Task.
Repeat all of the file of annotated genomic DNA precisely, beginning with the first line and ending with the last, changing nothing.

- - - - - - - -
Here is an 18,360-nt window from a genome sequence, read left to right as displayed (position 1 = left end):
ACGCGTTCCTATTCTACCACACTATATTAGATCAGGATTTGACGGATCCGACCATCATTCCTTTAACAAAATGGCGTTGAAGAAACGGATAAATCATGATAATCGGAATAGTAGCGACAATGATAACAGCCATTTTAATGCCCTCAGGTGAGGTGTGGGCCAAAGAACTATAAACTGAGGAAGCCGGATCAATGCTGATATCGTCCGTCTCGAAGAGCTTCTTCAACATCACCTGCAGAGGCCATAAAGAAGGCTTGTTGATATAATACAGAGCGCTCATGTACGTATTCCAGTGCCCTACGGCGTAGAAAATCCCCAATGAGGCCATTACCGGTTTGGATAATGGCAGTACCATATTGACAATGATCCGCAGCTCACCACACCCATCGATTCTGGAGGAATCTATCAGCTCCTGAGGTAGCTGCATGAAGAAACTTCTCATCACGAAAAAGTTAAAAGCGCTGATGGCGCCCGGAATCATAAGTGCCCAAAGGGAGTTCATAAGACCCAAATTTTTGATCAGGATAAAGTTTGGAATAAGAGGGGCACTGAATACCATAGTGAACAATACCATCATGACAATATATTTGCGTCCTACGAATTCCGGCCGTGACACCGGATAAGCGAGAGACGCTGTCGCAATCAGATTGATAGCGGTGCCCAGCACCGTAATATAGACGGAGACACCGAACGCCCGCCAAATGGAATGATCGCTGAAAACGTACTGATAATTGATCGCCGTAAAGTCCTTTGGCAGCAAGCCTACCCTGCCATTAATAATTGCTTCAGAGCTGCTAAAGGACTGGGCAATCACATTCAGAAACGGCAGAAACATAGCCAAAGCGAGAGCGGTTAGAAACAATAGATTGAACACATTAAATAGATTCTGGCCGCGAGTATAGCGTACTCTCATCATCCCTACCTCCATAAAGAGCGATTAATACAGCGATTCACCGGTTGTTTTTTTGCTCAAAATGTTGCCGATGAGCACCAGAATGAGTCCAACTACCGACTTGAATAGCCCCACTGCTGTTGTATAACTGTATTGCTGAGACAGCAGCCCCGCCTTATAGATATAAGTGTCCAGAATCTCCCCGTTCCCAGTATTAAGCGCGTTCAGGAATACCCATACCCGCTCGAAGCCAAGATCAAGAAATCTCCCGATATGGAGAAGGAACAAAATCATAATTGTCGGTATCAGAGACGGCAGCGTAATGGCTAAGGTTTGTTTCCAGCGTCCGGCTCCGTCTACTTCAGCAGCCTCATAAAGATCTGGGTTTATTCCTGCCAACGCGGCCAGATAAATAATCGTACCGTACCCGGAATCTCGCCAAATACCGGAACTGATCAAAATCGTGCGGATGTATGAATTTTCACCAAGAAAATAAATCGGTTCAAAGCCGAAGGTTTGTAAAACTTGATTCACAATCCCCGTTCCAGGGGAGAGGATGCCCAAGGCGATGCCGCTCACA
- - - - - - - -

Here is an 18,360-nt window from a genome sequence, read left to right as displayed (position 1 = left end):
ACGCGTTCCTATTCTACCACACTATATTAGATCAGGATTTGACGGATCCGACCATCATTCCTTTAACAAAATGGCGTTGAAGAAACGGATAAATCATGATAATCGGAATAGTAGCGACAATGATAACAGCCATTTTAATGCCCTCAGGTGAGGTGTGGGCCAAAGAACTATAAACTGAGGAAGCCGGATCAATGCTGATATCGTCCGTCTCGAAGAGCTTCTTCAACATCACCTGCAGAGGCCATAAAGAAGGCTTGTTGATATAATACAGAGCGCTCATGTACGTATTCCAGTGCCCTACGGCGTAGAAAATCCCCAATGAGGCCATTACCGGTTTGGATAATGGCAGTACCATATTGACAATGATCCGCAGCTCACCACACCCATCGATTCTGGAGGAATCTATCAGCTCCTGAGGTAGCTGCATGAAGAAACTTCTCATCACGAAAAAGTTAAAAGCGCTGATGGCGCCCGGAATCATAAGTGCCCAAAGGGAGTTCATAAGACCCAAATTTTTGATCAGGATAAAGTTTGGAATAAGAGGGGCACTGAATACCATAGTGAACAATACCATCATGACAATATATTTGCGTCCTACGAATTCCGGCCGTGACACCGGATAAGCGAGAGACGCTGTCGCAATCAGATTGATAGCGGTGCCCAGCACCGTAATATAGACGGAGACACCGAACGCCCGCCAAATGGAATGATCGCTGAAAACGTACTGATAATTGATCGCCGTAAAGTCCTTTGGCAGCAAGCCTACCCTGCCATTAATAATTGCTTCAGAGCTGCTAAAGGACTGGGCAATCACATTCAGAAACGGCAGAAACATAGCCAAAGCGAGAGCGGTTAGAAACAATAGATTGAACACATTAAATAGATTCTGGCCGCGAGTATAGCGTACTCTCATCATCCCTACCTCCATAAAGAGCGATTAATACAGCGATTCACCGGTTGTTTTTTTGCTCAAAATGTTGCCGATGAGCACCAGAATGAGTCCAACTACCGACTTGAATAGCCCCACTGCTGTTGTATAACTGTATTGCTGAGACAGCAGCCCCGCCTTATAGATATAAGTGTCCAGAATCTCCCCGTTCCCAGTATTAAGCGCGTTCAGGAATACCCATACCCGCTCGAAGCCAAGATCAAGAAATCTCCCGATATGGAGAAGGAACAAAATCATAATTGTCGGTATCAGAGACGGCAGCGTAATGGCTAAGGTTTGTTTCCAGCGTCCGGCTCCGTCTACTTCAGCAGCCTCATAAAGATCTGGGTTTATTCCTGCCAACGCGGCCAGATAAATAATCGTACCGTACCCGGAATCTCGCCAAATACCGGAACTGATCAAAATCGTGCGGATGTATGAATTTTCACCAAGAAAATAAATCGGTTCAAAGCCGAAGGTTTGTAAAACTTGATTCACAATCCCCGTTCCAGGGGAGAGGATGCCCAAGGCGATGCCGCTCACA